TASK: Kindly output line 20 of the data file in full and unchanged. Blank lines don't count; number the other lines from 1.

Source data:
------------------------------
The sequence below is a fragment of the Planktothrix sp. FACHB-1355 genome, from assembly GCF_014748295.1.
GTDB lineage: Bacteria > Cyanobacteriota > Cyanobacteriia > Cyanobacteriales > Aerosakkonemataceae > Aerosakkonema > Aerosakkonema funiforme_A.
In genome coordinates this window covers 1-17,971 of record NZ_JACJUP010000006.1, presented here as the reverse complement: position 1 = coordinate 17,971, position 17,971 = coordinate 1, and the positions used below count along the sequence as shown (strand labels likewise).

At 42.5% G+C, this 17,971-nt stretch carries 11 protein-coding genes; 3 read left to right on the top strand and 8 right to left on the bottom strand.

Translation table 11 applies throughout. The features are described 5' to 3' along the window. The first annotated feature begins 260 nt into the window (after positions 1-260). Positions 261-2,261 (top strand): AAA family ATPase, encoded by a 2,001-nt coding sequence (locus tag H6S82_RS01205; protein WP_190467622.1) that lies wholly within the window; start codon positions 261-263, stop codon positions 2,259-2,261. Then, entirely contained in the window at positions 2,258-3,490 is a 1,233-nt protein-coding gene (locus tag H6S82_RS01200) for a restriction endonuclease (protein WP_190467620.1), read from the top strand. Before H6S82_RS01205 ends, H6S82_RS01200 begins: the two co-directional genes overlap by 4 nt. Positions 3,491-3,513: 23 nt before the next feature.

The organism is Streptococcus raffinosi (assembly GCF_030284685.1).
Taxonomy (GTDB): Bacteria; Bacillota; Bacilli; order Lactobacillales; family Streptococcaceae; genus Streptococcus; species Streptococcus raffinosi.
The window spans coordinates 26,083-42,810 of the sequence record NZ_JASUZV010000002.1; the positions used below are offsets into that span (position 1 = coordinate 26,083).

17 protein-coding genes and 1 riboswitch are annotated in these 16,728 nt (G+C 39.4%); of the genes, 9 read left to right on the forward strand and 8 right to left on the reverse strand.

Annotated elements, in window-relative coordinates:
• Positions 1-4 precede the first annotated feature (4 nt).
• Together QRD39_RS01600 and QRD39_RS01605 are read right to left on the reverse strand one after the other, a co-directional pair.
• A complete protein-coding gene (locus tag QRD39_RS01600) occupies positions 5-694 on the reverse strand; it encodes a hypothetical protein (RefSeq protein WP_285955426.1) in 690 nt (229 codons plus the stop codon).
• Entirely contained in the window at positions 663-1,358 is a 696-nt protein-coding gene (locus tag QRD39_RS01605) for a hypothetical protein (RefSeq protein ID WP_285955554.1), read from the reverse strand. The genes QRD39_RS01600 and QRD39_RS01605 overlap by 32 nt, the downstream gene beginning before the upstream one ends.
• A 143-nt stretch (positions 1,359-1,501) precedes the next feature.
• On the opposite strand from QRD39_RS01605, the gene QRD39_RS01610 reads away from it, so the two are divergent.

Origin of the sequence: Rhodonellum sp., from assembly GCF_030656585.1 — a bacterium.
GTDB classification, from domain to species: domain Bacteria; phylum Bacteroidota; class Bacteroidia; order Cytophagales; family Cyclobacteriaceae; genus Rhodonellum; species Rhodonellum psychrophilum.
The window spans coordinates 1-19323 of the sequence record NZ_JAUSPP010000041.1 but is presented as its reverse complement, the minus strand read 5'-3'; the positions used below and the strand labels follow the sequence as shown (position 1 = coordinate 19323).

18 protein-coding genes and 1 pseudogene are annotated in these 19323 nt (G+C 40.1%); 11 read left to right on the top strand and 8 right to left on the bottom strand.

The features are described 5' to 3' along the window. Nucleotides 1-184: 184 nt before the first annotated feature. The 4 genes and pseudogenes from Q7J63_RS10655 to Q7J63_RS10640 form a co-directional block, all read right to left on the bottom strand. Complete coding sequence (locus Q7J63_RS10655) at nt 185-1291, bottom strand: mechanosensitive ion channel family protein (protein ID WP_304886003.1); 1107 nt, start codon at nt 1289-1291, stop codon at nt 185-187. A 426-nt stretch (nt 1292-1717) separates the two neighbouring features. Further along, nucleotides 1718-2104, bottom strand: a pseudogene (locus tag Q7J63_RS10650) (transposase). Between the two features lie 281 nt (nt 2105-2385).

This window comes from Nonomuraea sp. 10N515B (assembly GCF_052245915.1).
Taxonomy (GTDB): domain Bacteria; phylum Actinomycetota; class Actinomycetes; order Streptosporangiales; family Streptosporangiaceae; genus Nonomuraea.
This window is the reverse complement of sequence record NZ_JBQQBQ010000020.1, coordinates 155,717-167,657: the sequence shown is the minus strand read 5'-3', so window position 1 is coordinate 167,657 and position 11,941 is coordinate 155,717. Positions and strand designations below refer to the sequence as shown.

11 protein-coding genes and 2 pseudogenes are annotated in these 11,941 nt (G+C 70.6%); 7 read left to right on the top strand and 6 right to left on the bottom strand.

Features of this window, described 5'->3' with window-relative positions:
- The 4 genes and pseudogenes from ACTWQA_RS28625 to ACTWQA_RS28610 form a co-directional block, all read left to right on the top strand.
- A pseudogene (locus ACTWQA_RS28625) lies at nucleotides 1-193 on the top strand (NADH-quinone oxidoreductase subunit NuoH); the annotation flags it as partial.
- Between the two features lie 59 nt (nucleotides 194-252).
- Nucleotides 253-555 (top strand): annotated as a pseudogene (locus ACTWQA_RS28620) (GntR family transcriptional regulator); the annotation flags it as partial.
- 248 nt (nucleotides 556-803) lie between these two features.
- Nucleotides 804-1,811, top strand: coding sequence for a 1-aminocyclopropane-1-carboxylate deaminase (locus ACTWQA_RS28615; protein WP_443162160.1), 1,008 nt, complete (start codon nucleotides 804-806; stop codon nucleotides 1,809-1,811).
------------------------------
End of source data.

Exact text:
18 protein-coding genes and 1 pseudogene are annotated in these 19323 nt (G+C 40.1%); 11 read left to right on the top strand and 8 right to left on the bottom strand.